Crowdfunding is the new market test and focus group, the new investor and seed funding, and to many a great PR tool for the launch of their product. Makerversity has become a place for hardware startups to develop a product in a low-risk environment where designers can use, but not own, rapid prototyping tools such as laser cutters and 3d printers.
Members not only benefit from the tools to build the product, but the campaign too. They can have access to photography equipment and, should they need it, a central London location to launch the product. In short, crowdfunding and our makerspace work very well together.
This year alone we have seen close to half a million pounds raised by our members through crowdfunding. I’m sure that number has increased since writing this, but I’ll try to list them for you now:
The first Kickstarter of the year was the tabletop integrated game, Fabulous Beasts. Creators, Sensible Object, raised an impressive £168,360 from over 2000 backers. The real success for the team and their campaign could be owed to their strategy; everything was thought about months ahead and it really showed during the teams’ 30-day crusade.
A more recent success was Bela, launched by Liam Donovan who was selected for our programme MV Works. Users can use the low latency development board for designing and building instruments. Liam surprised himself by raising £54,902 from over 500 backers.
Another to break the £100k mark was Bento Bio. A laptop sized bio lab that reached it’s £40k target in 3 days. The last time I check, they were well past £140k, pledged by their scientific supporters. Now into the stretch goals, Bento will be developing extra features, video tutorials, and platform to share experiments.
The next to join the diverse lineup is the Original Breed team, who’ve designed an everyday VR headset that utilises your smartphone. The great thing about this product is the built-in audio and it’s super light construction. Over the half way mark with half the time to go. Things are looking good for the campaign.
Unfortunately, not everyone makes it, Candy mechanics fell short of their goal by 80%. Only raising £2838 of the £15k needed. That doesn’t mean they gave up. Since their campaign, they’ve had a seed investment, huge media coverage and exciting prospects for live candy creations are in final stages of development.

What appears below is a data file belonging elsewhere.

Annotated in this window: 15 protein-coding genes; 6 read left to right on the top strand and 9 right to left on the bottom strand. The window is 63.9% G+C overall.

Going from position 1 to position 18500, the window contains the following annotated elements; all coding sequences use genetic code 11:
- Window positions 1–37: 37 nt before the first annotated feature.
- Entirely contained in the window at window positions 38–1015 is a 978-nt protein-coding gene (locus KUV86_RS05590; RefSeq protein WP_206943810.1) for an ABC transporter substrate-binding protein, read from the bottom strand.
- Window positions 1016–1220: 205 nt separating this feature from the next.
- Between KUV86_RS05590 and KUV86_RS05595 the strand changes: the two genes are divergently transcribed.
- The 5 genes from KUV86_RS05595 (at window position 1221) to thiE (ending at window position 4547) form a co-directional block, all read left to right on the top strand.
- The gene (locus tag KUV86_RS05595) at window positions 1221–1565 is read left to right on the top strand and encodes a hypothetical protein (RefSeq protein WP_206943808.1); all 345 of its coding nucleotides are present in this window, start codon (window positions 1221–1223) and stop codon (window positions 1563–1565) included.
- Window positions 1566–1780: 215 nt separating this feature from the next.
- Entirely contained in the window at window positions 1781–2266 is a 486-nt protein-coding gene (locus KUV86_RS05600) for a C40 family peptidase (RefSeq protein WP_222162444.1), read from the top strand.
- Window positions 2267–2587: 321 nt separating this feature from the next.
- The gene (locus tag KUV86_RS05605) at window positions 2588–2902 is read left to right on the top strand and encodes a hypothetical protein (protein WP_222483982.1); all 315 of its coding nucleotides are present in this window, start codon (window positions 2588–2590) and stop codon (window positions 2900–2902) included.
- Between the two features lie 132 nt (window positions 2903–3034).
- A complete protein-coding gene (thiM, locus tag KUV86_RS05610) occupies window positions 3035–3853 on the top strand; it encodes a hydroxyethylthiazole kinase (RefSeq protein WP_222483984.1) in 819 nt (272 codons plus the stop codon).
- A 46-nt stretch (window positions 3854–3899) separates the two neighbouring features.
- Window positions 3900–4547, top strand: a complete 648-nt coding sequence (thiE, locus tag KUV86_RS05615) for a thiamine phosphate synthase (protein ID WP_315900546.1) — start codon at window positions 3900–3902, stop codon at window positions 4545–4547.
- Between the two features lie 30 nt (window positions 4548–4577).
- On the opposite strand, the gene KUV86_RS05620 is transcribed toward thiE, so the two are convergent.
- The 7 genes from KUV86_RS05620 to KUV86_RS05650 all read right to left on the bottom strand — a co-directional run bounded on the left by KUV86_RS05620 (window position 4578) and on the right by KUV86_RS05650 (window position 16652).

The Nipper, was a born out of hackathon with a brief set by Direct Line. The winning team Design on Impulse then became members. Here they developed the world’s smallest phone charger ready to go into mass production this summer. The successful campaign doubled its goal and reached over £20k with help from 719 backers.
Just launched we have Mayku, another MV Works participant. The campaign is being planned with such precision their desktop vacuum former is set to do very well. They’re up to a modest $475k currently and there is still a long way to go. Go on boys!
A friend of Makerversity who has just “launched”, Moon – the most accurate lunar globe, excuse the pun. The second product for Oscar Lhermitte who runs a crowdfunding consultancy Sidekick Creatives. They’ve helped Nipper and Opto VR recently plan their succesful Kickstarter campaigns.
Another friend who’s a seasoned Kickstarter and co-runs our Crowdfunding London event is Rob Halifax. With an impressive, two successful campaigns under his belt. The first was a high-end razor and the second, The Sticker Project. Both met their goals with plenty to spare.
Be sure to check out the campaigns I’ve mentioned and back the ones that are still running, if you like them that is. Even the smallest reward will mean you can follow their journey to delivery. If you’re thinking about running your own campaign, come along to our event, Crowdfunding London.